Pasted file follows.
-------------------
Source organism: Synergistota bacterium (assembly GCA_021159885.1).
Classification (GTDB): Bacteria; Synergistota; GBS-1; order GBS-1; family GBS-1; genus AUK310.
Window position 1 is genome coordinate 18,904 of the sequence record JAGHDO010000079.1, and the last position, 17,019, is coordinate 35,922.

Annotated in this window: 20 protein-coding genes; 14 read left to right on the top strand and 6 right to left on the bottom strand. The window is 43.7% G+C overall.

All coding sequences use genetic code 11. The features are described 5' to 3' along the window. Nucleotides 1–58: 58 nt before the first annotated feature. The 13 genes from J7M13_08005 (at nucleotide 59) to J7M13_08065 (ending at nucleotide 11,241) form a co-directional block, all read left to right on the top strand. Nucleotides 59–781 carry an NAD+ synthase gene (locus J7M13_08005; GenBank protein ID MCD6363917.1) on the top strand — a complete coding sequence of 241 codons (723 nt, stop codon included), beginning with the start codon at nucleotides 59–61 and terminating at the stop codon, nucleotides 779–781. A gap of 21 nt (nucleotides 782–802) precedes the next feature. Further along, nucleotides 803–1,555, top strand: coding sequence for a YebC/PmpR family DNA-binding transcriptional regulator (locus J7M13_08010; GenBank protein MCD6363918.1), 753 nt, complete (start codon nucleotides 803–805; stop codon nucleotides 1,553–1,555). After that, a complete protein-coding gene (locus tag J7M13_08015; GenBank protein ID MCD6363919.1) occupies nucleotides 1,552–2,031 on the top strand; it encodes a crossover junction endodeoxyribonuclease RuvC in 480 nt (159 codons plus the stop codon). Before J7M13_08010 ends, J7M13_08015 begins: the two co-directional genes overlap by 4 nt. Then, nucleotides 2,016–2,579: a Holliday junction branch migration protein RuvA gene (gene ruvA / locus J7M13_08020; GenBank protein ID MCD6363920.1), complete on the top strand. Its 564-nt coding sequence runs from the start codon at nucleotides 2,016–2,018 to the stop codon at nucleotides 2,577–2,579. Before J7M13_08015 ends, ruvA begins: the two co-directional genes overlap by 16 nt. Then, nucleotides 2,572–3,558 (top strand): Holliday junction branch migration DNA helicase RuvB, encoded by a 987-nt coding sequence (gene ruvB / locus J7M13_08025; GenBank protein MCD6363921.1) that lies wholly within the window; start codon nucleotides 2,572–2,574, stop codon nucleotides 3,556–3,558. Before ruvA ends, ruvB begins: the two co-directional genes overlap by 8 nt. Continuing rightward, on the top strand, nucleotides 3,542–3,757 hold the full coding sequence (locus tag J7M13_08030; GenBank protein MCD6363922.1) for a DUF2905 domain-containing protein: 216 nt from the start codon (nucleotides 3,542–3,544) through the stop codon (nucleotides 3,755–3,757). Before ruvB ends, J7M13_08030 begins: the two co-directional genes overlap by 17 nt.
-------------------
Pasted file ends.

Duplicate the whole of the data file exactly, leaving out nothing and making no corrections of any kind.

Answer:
Source organism: Synergistota bacterium (assembly GCA_021159885.1).
Classification (GTDB): Bacteria; Synergistota; GBS-1; order GBS-1; family GBS-1; genus AUK310.
Window position 1 is genome coordinate 18,904 of the sequence record JAGHDO010000079.1, and the last position, 17,019, is coordinate 35,922.

Annotated in this window: 20 protein-coding genes; 14 read left to right on the top strand and 6 right to left on the bottom strand. The window is 43.7% G+C overall.

All coding sequences use genetic code 11. The features are described 5' to 3' along the window. Nucleotides 1–58: 58 nt before the first annotated feature. The 13 genes from J7M13_08005 (at nucleotide 59) to J7M13_08065 (ending at nucleotide 11,241) form a co-directional block, all read left to right on the top strand. Nucleotides 59–781 carry an NAD+ synthase gene (locus J7M13_08005; GenBank protein ID MCD6363917.1) on the top strand — a complete coding sequence of 241 codons (723 nt, stop codon included), beginning with the start codon at nucleotides 59–61 and terminating at the stop codon, nucleotides 779–781. A gap of 21 nt (nucleotides 782–802) precedes the next feature. Further along, nucleotides 803–1,555, top strand: coding sequence for a YebC/PmpR family DNA-binding transcriptional regulator (locus J7M13_08010; GenBank protein MCD6363918.1), 753 nt, complete (start codon nucleotides 803–805; stop codon nucleotides 1,553–1,555). After that, a complete protein-coding gene (locus tag J7M13_08015; GenBank protein ID MCD6363919.1) occupies nucleotides 1,552–2,031 on the top strand; it encodes a crossover junction endodeoxyribonuclease RuvC in 480 nt (159 codons plus the stop codon). Before J7M13_08010 ends, J7M13_08015 begins: the two co-directional genes overlap by 4 nt. Then, nucleotides 2,016–2,579: a Holliday junction branch migration protein RuvA gene (gene ruvA / locus J7M13_08020; GenBank protein ID MCD6363920.1), complete on the top strand. Its 564-nt coding sequence runs from the start codon at nucleotides 2,016–2,018 to the stop codon at nucleotides 2,577–2,579. Before J7M13_08015 ends, ruvA begins: the two co-directional genes overlap by 16 nt. Then, nucleotides 2,572–3,558 (top strand): Holliday junction branch migration DNA helicase RuvB, encoded by a 987-nt coding sequence (gene ruvB / locus J7M13_08025; GenBank protein MCD6363921.1) that lies wholly within the window; start codon nucleotides 2,572–2,574, stop codon nucleotides 3,556–3,558. Before ruvA ends, ruvB begins: the two co-directional genes overlap by 8 nt. Continuing rightward, on the top strand, nucleotides 3,542–3,757 hold the full coding sequence (locus tag J7M13_08030; GenBank protein MCD6363922.1) for a DUF2905 domain-containing protein: 216 nt from the start codon (nucleotides 3,542–3,544) through the stop codon (nucleotides 3,755–3,757). Before ruvB ends, J7M13_08030 begins: the two co-directional genes overlap by 17 nt.